The left side of the human brain is more analytical and orderly than the right side of the human brain. It’s better at performing actions like reading, writing, critical thinking, and computing.
On the other hand, the right side of the human brain is more intuitive and creative and is better at performing actions like imagining, understanding music, making music, and painting.
17. The Signals in Your Body Are Transmitted at Astonishingly High Speeds
The nerve cells in the human body transmit signals at speeds as high as 80- 150 m/s speed, which is approximately equal to half the speed of sound! Isn’t it amazing that as you read this, neurons in your body are firing up signals at such high speeds so that you can read, interpret and understand this text?
18. Veggies Are as Important for Your Nerves as For Your Figure!
Vegetables that contain optimal amounts of vitamin B, sodium, proteins, and other mineral ions, including potassium, magnesium, and calcium ions, are essential nutrients required for maintaining our nervous system’s healthy and proper functioning.
19. Fastest Signal Transmission in Our Body
The fastest signal transmission in our body occurs due to alpha motor neurons, approximately at the speed of 120 m/s. They have a myelin sheath around their axon which facilitates the fast transmission of signals.
Alpha motor neurons, also known as lower motor neurons, are found in skeletal muscles. They cause muscle contractions that generate movements in the human body.
20. Slowest Signal Transmission in Our Body
The slowest signal transmission in our body occurs in the sensory receptors present in our skin, approximately at the speed of half a meter per second. This is because these neurons lack the myelin sheath around them. The sensory receptors in the skin facilitate the detection of many senses such as touch, temperature, pain, and itch.
21. The human Brain’s Structure Is Not Constant
The human brain’s structure is not constant, and rather, it is continuously changing as we keep learning more and more things. New neuronal connections are built with the increase of knowledge in our brain, which increases our brain’s density.
22. Signals Through Your Are Transmitted Using Electricity
The signal transmission process from one part of the human body to another is carried out using electrical impulses triggered by changes in chemical signals or the concentration of certain ions that pass through the neurons.
23. Contagious Behaviors Are Due to Special Neurons Belonging only To Primates
Human beings and other primates (primate refers to any mammal belonging to the group of animals that includes lemurs, lorises, tarsiers, monkeys, apes, and humans.) possess a group of neurons known as mirror neurons.
These neurons are why some behaviors are contagious, for example, yawning and vomiting.
24. Neurons Have Support Cells
Neurons have support cells known as glial cells, which can make myelin to surround the outer parts of a neuron, and these cells can deal with microbes around neurons and help supply nutrients to the neurons. These cells are present in the central nervous system as well as the peripheral nervous system.
These cells do not produce electrical signals. Their function is to form myelin (an insulating layer) in the peripheral nervous system and provide support and protection for neurons.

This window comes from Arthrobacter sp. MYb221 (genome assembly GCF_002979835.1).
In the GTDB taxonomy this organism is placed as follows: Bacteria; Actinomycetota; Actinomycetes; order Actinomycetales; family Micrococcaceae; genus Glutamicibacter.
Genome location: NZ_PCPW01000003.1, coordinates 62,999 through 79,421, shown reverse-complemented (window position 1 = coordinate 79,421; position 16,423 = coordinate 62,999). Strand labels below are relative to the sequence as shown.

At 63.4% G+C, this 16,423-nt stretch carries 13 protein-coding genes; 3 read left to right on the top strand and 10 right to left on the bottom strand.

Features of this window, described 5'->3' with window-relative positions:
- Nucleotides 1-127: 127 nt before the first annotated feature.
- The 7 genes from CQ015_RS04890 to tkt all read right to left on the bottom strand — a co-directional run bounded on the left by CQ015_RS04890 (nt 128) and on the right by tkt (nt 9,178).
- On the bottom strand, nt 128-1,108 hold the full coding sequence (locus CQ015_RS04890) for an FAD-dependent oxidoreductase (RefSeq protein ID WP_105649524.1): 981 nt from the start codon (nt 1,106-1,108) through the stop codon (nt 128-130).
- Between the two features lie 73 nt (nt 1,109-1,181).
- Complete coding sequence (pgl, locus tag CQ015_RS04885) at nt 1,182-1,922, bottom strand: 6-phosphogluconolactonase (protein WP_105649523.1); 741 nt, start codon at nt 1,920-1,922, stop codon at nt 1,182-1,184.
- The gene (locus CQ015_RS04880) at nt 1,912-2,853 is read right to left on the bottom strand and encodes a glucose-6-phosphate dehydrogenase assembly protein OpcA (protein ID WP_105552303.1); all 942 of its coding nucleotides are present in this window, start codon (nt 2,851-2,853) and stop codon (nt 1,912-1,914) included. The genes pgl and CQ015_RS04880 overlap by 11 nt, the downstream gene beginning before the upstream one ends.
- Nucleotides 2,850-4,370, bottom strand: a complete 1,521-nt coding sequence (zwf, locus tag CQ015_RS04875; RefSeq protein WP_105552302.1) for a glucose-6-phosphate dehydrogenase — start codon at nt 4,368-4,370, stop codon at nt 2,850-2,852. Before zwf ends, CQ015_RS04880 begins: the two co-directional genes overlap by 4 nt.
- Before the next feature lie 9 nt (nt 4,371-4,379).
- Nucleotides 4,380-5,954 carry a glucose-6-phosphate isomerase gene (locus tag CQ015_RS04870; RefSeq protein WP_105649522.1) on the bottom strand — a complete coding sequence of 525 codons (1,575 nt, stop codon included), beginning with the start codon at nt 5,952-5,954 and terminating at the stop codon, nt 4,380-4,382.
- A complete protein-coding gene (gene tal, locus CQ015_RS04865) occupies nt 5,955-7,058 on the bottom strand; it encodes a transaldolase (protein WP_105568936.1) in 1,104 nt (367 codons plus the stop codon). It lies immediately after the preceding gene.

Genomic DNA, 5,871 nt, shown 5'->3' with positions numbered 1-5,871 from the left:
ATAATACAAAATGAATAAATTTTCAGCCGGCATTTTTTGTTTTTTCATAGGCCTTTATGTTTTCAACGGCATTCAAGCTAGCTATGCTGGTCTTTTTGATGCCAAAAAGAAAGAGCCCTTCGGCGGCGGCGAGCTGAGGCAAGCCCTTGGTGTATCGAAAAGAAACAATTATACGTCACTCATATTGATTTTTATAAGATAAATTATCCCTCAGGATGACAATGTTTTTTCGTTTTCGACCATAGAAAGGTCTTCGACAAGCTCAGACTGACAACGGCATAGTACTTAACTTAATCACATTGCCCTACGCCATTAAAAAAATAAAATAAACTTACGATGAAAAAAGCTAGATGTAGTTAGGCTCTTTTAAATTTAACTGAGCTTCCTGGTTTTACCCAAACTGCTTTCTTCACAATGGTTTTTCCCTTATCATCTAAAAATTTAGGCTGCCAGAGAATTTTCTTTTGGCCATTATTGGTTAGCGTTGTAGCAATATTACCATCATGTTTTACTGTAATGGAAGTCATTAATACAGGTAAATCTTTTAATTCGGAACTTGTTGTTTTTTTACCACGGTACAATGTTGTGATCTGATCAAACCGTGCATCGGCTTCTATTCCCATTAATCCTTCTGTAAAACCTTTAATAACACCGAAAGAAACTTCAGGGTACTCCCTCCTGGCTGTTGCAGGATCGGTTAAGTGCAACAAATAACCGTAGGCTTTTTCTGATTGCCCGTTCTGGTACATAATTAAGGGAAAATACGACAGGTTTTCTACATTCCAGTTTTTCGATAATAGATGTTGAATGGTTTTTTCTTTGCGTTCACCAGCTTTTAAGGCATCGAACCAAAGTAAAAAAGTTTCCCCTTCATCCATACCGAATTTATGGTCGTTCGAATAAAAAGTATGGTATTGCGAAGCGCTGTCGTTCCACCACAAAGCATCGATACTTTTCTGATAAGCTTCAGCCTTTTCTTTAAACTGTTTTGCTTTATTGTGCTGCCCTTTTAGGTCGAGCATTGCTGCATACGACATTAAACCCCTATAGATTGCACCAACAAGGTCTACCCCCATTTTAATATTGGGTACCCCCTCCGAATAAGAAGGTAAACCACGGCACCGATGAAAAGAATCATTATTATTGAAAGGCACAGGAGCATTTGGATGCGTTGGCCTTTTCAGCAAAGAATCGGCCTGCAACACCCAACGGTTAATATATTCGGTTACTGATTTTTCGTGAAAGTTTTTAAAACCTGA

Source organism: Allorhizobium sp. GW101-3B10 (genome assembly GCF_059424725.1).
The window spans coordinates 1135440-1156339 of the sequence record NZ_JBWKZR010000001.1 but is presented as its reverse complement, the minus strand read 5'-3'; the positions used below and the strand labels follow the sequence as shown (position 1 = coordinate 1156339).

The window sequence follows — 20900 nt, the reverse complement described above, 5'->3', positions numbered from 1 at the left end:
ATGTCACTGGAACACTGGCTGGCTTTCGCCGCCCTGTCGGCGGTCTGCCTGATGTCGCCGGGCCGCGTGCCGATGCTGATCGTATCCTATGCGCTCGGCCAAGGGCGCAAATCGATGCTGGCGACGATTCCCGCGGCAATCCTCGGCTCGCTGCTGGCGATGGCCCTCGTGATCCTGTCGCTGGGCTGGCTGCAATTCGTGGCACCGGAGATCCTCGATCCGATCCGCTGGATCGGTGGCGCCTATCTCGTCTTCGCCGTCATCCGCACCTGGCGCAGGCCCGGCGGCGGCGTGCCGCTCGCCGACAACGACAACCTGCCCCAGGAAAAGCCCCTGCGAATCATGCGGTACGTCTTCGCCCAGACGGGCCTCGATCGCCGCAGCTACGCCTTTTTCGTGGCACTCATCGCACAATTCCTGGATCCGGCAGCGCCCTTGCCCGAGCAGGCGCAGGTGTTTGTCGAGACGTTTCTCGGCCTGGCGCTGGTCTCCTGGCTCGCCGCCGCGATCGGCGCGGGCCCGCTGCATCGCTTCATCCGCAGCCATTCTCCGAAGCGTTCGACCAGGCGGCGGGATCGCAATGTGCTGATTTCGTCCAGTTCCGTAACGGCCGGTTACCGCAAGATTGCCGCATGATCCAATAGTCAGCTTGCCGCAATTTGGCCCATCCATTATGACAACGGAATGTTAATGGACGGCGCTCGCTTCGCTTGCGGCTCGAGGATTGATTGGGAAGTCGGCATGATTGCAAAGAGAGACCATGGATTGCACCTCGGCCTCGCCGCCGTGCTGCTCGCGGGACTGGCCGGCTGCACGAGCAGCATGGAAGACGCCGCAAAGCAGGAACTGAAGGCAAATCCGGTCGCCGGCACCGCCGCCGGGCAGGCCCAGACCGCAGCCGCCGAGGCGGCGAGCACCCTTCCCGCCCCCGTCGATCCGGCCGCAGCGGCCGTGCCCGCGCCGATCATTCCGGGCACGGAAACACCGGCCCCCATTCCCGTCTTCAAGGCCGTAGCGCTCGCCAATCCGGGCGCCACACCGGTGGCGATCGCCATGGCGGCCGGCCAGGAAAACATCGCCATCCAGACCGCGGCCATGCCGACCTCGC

In the central nervous system, these include oligodendrocytes, astrocytes, ependymal cells, and microglia, and in the peripheral nervous system, they include Schwann cells and satellite cells.
25. Your Nervous System Is the Neediest of All Other Systems Present in Your Body
The brain alone uses more than 20% of the body’s total energy production. Most of this energy is used up in the transmission of electrical signals.
26. Our Brain Is Responsible for The Regulation of Our Body Temperature
The human body’s internal temperature is regulated by a part of the brain known as the hypothalamus. The hypothalamus not only keeps a constant check on our temperature but also fixes it if it finds the temperature to be abnormal.
If our body temperature is too low, the hypothalamus will ensure that the body generates and maintains heat. Whereas if our body temperature is found to be too high, the hypothalamus will send signals to the concerned parts of the body and initiate the process of sweating to cool us down.
27. Anxiety Has Many Adverse Effects on The Nervous System
It is a well-known fact that anxiety has many adverse effects on all our bodily processes and systems. But its effect on the nervous system is particularly prominent and dangerous. Anxiety and panic attacks can cause the human brain to release stress hormones (for example, Adrenaline and Cortisol) regularly, increasing the frequency of headaches and heightening the risk of depression.
As mentioned above, these stress hormones are helpful for occasional distress as they help initiate the flight or fight response. Still, these stress hormones’ long-term and continuous release can harm your nervous system.
28. Your Brain Is Unique!
No two human beings can have the same brain structure. This is the case even for identical twins! Although identical twins have similar genes, however, they can not possess identical brains because the structure of the brain is determined by the knowledge and information an individual acquires.
The way of thinking of each human being is different, all of us experience a different combination of situations, and even if that is not the case, we experience the same combination of situations differently. Therefore, each of us is unique. This factor completely depends on the process through which an individual undergoes learning.
Out of all the organs in our body, our brain and spinal cord are the most important ones. Therefore it is necessary to maintain a healthy lifestyle to keep our nervous system happy and healthy.